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    Tuesday, July 16, 2024

    Caroline Jones lauds Jimmy Buffett, juggles Zac Brown Band, solo work

    Caroline Jones, at age 34, is truly in the juggling plates part of her life.

    She just had her first child in November. She is pursuing a solo country music career, releasing her seventh album last fall. And she is part of Atlanta’s own Zac Brown Band.

    “It’s been pretty hectic so far with a 5-month-old, but we are slowly but surely getting the hang of it,” Jones said in a recent call with The Atlanta Journal-Constitution before a concert stop in town.

    She joined the Zac Brown Band as its only female instrumentalist in 2022. “It’s been a blast,” she said. “We’re playing football stadiums. You can’t really get bigger than that!”

    Jones also considers Chesney, a dominant country superstar for more than two decades, as a mentor and has opened for him as a solo artist.

    Of Chesney’s career advice, “what sticks to me is he’ll go to the worst seat in the house and he’ll sit there and meditate on the distance that his energy and spirit has to reach when performing to capture every person in the crowd,” she said. “That always inspired me. It can seem surreal looking out at the crowd. You forget they’re individual people.”

    For the Zac Brown Band, which did its own baseball stadium tour in 2022, playing second fiddle is unusual.

    “Going on stage in the daylight is new,” Jones said. “It’s also a crowd where not every single person paid to see us. That offers a fresh energy, especially to a band of veterans. This is a challenge of winning over a crowd. Zac thrives in these scenarios. He’s a hunter in more ways than one.”

    And while the band remains relevant on country radio, she said Brown is already thinking about the group’s legacy. “It’s cool to see all these teenagers who know all the words,” she said. “We want to be considered one of the greats.”

    Speaking of greats, Jones is still mourning the death of Jimmy Buffett, whom she considered a dear friend. She was able to join an array of all-stars at the Hollywood Bowl to celebrate Buffett, who created a subgenre of chill, beach-oriented rock music that Chesney and the Zac Brown Band have embraced.

    Zac Brown featured Buffett in their No. 1 country song “Knee Deep” and shared a CMT Crossroads stage with him in 2010.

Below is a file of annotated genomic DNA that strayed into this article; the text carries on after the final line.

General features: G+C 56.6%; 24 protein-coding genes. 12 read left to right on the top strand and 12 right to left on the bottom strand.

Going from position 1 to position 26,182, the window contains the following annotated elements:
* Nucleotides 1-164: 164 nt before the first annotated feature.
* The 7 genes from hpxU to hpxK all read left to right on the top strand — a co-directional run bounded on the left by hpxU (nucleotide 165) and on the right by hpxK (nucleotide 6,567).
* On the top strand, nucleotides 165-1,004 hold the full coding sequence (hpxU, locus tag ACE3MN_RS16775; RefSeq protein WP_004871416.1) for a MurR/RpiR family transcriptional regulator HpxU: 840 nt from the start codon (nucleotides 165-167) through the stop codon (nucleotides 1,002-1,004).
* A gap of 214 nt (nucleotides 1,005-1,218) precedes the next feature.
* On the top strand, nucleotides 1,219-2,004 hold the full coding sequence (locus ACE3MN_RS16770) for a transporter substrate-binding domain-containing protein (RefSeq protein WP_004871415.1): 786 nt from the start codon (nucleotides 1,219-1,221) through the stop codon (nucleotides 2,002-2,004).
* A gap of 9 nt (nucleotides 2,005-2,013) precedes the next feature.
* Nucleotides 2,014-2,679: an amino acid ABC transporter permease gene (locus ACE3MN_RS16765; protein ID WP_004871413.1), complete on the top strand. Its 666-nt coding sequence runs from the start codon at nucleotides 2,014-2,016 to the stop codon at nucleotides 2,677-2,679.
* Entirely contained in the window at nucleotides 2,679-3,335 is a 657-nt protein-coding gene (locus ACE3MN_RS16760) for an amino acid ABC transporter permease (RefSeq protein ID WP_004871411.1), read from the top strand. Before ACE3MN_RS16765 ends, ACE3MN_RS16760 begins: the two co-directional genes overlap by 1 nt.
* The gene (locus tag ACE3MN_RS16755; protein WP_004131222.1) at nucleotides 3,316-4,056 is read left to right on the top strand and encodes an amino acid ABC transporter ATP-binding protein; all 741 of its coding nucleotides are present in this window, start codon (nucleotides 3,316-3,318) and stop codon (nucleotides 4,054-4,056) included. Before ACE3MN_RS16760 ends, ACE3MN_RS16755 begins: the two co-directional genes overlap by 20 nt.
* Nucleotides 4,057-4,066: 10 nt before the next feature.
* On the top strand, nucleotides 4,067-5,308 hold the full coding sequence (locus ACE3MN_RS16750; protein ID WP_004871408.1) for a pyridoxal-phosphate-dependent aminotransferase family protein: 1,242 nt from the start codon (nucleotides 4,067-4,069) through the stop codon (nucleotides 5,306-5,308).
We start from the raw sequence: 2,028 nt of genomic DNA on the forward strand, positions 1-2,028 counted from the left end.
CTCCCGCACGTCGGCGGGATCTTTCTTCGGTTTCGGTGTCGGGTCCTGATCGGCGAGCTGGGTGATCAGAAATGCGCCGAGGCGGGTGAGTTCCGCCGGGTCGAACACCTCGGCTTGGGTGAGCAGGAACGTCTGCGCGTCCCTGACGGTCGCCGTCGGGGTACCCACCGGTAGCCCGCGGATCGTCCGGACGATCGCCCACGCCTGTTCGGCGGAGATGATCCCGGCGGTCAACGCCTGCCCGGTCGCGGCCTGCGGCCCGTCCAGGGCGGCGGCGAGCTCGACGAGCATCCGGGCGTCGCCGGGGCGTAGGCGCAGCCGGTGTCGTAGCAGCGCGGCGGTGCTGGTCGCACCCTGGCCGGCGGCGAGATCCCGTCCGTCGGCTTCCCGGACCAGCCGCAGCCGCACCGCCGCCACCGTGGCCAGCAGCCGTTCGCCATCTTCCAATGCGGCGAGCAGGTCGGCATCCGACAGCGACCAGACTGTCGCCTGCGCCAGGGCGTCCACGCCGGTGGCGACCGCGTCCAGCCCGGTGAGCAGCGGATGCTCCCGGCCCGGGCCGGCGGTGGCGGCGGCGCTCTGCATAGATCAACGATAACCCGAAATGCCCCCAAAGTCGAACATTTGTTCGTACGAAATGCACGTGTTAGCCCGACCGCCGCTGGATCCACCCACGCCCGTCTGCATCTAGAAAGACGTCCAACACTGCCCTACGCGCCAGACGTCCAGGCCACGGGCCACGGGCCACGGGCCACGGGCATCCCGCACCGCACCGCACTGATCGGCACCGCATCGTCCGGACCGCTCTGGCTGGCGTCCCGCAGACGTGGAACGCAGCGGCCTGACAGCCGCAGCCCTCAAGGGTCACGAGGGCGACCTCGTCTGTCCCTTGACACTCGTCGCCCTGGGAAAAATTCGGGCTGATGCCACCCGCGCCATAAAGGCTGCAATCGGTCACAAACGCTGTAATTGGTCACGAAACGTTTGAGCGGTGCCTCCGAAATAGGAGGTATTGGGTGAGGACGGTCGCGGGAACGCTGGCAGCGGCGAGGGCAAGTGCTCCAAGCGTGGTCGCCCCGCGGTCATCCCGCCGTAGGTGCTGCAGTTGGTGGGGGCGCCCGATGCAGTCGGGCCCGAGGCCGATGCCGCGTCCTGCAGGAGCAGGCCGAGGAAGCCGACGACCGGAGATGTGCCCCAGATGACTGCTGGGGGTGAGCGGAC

“He is the godfather of this kind of music,” Jones said. “I feel so blessed to have been in his orbit. That tribute concert was truly epic. When Paul McCartney sang ‘Let It Be’ and said he sang that on Jimmy’s deathbed, there wasn’t a dry eye in the house. I was standing behind Eric Church and Zac Brown and they were saying, ‘How are we on stage with a Beatle?’”

    Her latest solo album, “Homesite,” came out just a few weeks before her son was born. “We worked hard on the album all last year and it is one of my babies, too,” she said.

    The record includes a single with the Zac Brown Band, “Million Little Bandaids.”

    “It was very organic. Zac loved that song and wanted to be a part of it,” Jones said. “It was a real seal of validation for me. Zac knows me so well that he could challenge me vocally and added other production elements to the song. He’s like a mad scientist with production.”

    The most honest, raw song on the album is called “Talking to Milo.” It’s a meditation on whether to have a child addressed to her brother-in-law, who passed away.

    “That was very difficult to write, very emotional,” Jones said. “I love my job and career. I want to keep that momentum going. There is that fear that having a family will somehow diminish that.”

    In the end, she and husband Nick Dana decided to have their son, Declan, who was born this past November. “It required a lot of self-reflection and self-healing” to move forward with the pregnancy, she said. “Having a child brings all your own stuff out, all your insecurities and weaknesses. It tests your relationships.”

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